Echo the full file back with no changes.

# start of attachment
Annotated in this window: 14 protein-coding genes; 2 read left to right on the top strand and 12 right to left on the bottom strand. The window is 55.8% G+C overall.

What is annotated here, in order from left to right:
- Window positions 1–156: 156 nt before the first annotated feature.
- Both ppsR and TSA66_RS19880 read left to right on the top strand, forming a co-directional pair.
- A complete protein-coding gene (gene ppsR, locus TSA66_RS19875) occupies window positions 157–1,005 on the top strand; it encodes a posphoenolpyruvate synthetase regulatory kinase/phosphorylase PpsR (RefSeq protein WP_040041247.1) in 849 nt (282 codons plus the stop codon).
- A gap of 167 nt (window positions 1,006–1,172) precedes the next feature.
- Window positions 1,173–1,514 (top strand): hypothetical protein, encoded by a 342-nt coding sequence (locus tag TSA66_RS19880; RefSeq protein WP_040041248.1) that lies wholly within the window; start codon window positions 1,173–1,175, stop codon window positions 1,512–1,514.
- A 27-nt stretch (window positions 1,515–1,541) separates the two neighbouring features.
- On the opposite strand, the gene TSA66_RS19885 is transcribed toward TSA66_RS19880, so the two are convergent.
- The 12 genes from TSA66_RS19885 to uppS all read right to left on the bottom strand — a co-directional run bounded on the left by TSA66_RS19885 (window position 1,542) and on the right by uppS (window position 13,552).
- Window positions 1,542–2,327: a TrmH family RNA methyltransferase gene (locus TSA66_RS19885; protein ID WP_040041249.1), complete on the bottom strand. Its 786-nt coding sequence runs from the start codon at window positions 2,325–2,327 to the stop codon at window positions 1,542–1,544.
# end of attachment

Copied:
Annotated in this window: 14 protein-coding genes; 2 read left to right on the top strand and 12 right to left on the bottom strand. The window is 55.8% G+C overall.

What is annotated here, in order from left to right:
- Window positions 1–156: 156 nt before the first annotated feature.
- Both ppsR and TSA66_RS19880 read left to right on the top strand, forming a co-directional pair.
- A complete protein-coding gene (gene ppsR, locus TSA66_RS19875) occupies window positions 157–1,005 on the top strand; it encodes a posphoenolpyruvate synthetase regulatory kinase/phosphorylase PpsR (RefSeq protein WP_040041247.1) in 849 nt (282 codons plus the stop codon).
- A gap of 167 nt (window positions 1,006–1,172) precedes the next feature.
- Window positions 1,173–1,514 (top strand): hypothetical protein, encoded by a 342-nt coding sequence (locus tag TSA66_RS19880; RefSeq protein WP_040041248.1) that lies wholly within the window; start codon window positions 1,173–1,175, stop codon window positions 1,512–1,514.
- A 27-nt stretch (window positions 1,515–1,541) separates the two neighbouring features.
- On the opposite strand, the gene TSA66_RS19885 is transcribed toward TSA66_RS19880, so the two are convergent.
- The 12 genes from TSA66_RS19885 to uppS all read right to left on the bottom strand — a co-directional run bounded on the left by TSA66_RS19885 (window position 1,542) and on the right by uppS (window position 13,552).
- Window positions 1,542–2,327: a TrmH family RNA methyltransferase gene (locus TSA66_RS19885; protein ID WP_040041249.1), complete on the bottom strand. Its 786-nt coding sequence runs from the start codon at window positions 2,325–2,327 to the stop codon at window positions 1,542–1,544.